So let’s break this down even further. Friends was a sitcom that was aimed at young adults. Putting a show like that on Fridays would have hurt its success because young adults usually go out on Friday nights. They’re not at home watching TV. Even nowadays when less people are watching network TV live, it still doesn’t make sense to place a show like Grand Crew on Friday night. At the very least, you take a show like that and put it in the middle of the week and hope that it catches fire by word of mouth like Abbott Elementary did.

To make matters worse, NBC put it with a family show in Lopez vs. Lopez. I highly doubt there was any crossover audience watching Lopez vs. Lopez and Grand Crew. I think it reflected that in the rating, which lead to Grand Crew eventually getting cancelled. NBC did that show absolutely no favors whatsoever.

NBC seems to have not learned any lessons from that scheduling as this season, they’ve decided to pair Night Court with Extended Family. But wait, there’s more. Lopez vs. Lopez was also renewed and since they only have one hour of comedy, you can bet they’re also going to air Lopez vs. Lopez with Night Court because hey, why air two family sitcoms together when you can make the smarter decision of airing an adult sitcom with a family sitcom.

DEI and PC Culture Has Killed Sitcoms

Sitcoms were great when they had this one goal; make the audience laugh. It didn’t matter how it was done. All that matter was that it was done. Now sitcoms are worried about things that simply don’t matter towards that goal of making people laugh. They’re worried about filling quotas for being diverse and making sure jokes are politically correct as to not hurt people feelings. It’s pathetic and it’s killed the comedy in sitcoms.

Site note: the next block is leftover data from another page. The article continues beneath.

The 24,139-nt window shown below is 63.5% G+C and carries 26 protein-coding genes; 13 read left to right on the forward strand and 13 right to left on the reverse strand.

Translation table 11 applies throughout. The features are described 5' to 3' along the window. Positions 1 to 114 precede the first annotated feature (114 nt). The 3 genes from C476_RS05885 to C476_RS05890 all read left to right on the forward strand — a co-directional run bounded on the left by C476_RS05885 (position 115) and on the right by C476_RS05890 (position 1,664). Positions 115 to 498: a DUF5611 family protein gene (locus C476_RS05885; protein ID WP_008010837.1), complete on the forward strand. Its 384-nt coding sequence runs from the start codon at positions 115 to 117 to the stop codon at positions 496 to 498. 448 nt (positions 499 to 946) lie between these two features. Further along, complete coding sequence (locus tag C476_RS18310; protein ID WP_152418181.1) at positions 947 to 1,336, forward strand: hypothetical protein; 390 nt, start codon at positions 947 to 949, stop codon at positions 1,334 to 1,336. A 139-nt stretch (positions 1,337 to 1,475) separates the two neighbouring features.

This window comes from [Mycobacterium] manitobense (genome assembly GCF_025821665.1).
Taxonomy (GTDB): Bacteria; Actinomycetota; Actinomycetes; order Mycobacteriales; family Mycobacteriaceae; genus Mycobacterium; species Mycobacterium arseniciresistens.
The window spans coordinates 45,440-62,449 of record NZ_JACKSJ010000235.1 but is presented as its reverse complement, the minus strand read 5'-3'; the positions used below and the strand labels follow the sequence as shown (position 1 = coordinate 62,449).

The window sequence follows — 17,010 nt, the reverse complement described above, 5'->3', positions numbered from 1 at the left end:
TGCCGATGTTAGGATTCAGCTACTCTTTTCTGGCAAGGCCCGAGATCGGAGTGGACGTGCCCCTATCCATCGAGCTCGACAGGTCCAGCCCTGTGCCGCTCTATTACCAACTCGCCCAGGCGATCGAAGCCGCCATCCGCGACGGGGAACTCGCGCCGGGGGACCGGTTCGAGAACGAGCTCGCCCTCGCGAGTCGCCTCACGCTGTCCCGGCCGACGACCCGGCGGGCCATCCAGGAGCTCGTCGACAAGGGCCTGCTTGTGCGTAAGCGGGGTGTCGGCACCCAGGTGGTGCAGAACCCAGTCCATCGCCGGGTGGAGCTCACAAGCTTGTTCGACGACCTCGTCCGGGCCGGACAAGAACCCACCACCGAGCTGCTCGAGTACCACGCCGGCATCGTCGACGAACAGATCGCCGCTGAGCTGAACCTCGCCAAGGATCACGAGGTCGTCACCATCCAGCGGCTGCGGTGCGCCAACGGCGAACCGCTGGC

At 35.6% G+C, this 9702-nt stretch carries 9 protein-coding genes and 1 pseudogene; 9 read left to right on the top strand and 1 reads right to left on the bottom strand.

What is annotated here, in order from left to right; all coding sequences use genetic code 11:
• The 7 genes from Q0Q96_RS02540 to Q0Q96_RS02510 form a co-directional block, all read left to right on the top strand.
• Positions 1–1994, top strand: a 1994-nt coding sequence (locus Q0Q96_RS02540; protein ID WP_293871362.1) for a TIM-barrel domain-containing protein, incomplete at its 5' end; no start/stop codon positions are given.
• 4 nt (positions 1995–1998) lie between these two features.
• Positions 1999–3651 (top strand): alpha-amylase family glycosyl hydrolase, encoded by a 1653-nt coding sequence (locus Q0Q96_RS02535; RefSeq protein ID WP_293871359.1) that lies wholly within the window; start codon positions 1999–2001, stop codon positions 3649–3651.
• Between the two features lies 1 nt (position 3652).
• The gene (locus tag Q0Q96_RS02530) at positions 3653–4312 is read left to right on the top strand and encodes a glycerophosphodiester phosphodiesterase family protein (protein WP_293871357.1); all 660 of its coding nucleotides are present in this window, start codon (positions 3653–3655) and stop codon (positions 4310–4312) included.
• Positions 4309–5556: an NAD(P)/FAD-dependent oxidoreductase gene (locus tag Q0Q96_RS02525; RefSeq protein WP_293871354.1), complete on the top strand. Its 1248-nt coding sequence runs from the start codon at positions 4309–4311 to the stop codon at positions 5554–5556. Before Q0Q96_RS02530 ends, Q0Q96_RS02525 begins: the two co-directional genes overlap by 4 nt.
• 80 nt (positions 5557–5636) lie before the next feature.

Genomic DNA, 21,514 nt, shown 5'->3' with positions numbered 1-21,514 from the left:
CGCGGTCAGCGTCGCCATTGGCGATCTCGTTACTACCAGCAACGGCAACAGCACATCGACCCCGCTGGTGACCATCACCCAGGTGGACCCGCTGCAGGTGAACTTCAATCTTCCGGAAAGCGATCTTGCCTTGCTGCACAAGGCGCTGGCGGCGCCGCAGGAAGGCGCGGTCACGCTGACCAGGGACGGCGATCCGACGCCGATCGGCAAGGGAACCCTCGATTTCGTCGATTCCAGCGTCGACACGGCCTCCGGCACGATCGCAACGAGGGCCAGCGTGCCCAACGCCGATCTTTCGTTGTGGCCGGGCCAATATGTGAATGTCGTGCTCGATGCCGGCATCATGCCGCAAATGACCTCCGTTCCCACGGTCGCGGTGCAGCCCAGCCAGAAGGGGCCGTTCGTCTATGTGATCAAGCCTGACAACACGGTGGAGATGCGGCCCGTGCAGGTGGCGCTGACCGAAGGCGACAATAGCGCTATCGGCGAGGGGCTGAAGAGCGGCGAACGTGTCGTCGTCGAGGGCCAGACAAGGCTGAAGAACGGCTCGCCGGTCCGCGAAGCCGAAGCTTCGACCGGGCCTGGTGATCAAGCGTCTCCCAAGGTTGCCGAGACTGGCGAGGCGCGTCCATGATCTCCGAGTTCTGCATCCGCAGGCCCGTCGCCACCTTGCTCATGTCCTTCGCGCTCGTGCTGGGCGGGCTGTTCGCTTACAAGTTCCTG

Even the good sitcoms like Abbott Elementary aren’t as good as they could be if they were only focused on being funny and going for the kill. I can’t tell you how many times I’ll watch a Married With Children clip on YouTube, scroll through the comments and read “they can’t do this type of comedy anymore.” It’s tiresome and it must come to an end.

I don’t know what it’ll take or how to go about fighting back against this, but me writing this blog post is at least something that can help put all this out on front street to help the future of sitcoms before they’re killed off.

Writers Lack Passion for Sitcoms

I have it on good record from a buddy of mine that works in the industry that there are writers that have jobs working on sitcoms that would rather be doing something else with their time. This is a huge problem as it shows in the quality of the writing.

Their lack of passion is palpable in the show’s lifeless energy and jokes. Sadly, the industry has been taken over by writers that have been influenced by shows like Game of Thrones. Writers don’t want to write the next Seinfeld anymore. They’d much rather write the next great serial.

There needs to be a screening process before working on sitcoms. Obviously, a person who loves sitcoms should have some kind of knowledge of sitcoms from the past and would be better suited to writing on a sitcom than their counterpart who has no love for them and didn’t grow up watching them in their free time.

Conclusion: A Eulogy for the Laughs We’ve Lost

As we bid farewell to the laughter we’ve lost, it becomes imperative to address the systemic issues plaguing sitcoms. A call for industry introspection, a plea to prioritize passion in the selection of sitcom writers, and a fervent hope that the essence of sitcoms will be revitalized before they face an untimely demise. This blog post stands as a testament to the love for sitcoms, a plea for their revival, and a eulogy for the laughter we fear may be fading into oblivion.

Personal List of My Top 10 Favorite Sitcoms

1. Seinfeld

2. Family Matters

3. The Wonder Years

4. Fresh Prince

5. Married With Children

6. Martin

7. Boy Meets World

8. Cheers

9. Malcolm in The Middle

10. King of Queens